The longest poem in this short collection, A LULL, is centered on homelessness. The most startling phrase was “among the boots & nets / a child’s cry / tangled in the bows”, which – as well as drawing on Homer – is surprisingly realist, despite not dropping the tune, which was earlier remarked on: “hear it ask for forgiveness / plead insanity”. An unusual misreading ordered my first take on A LULL: “a pub garden / on a June evening / seem a sea calmed”; I read ‘calmed’ as ‘cold’.
In light of my recent post on Brass, the “The shifting stair”, in COLD p16 of poems 2000-2010, seems to refer to ‘The Winding Stair’ romance novel by AEW Mason, and Yeats’ collection after ‘The Tower’ – including its interest in death, with its “wild”, strange, meaning. I’m primarily interested in whether there is a deliberate doubling of high – Yeats – and kitsch – Mason – art, given I also read the low art substitution of a “stairway to heaven” there.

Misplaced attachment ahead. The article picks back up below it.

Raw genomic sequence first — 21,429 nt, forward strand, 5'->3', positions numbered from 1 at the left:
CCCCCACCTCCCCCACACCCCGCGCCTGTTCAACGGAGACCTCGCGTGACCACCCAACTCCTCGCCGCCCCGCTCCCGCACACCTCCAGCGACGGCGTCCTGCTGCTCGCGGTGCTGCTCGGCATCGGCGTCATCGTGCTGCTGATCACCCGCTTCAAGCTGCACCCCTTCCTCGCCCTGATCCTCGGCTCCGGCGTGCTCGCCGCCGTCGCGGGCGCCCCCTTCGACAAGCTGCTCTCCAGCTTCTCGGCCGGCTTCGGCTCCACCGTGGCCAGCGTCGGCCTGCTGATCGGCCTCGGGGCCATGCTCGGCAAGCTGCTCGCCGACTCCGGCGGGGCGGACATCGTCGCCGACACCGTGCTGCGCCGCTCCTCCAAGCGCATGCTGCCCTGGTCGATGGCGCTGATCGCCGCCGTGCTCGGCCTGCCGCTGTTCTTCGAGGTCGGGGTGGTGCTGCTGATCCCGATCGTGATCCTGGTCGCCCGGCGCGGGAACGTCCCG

As that would be an exact mirror image of my analysis of – perhaps all the poems in Brass – which I think folds ‘art’ and ‘culture’ into ‘kitsch’. Perhaps why a child struggling to ride a boat – with its sentimental – if here authentic value – was so striking.
I cannot say if these poems are a success. Fisher lurks. The line is suitable, and the collection has a lot of heart, whether Baker is writing on a woman, a friend, a worker.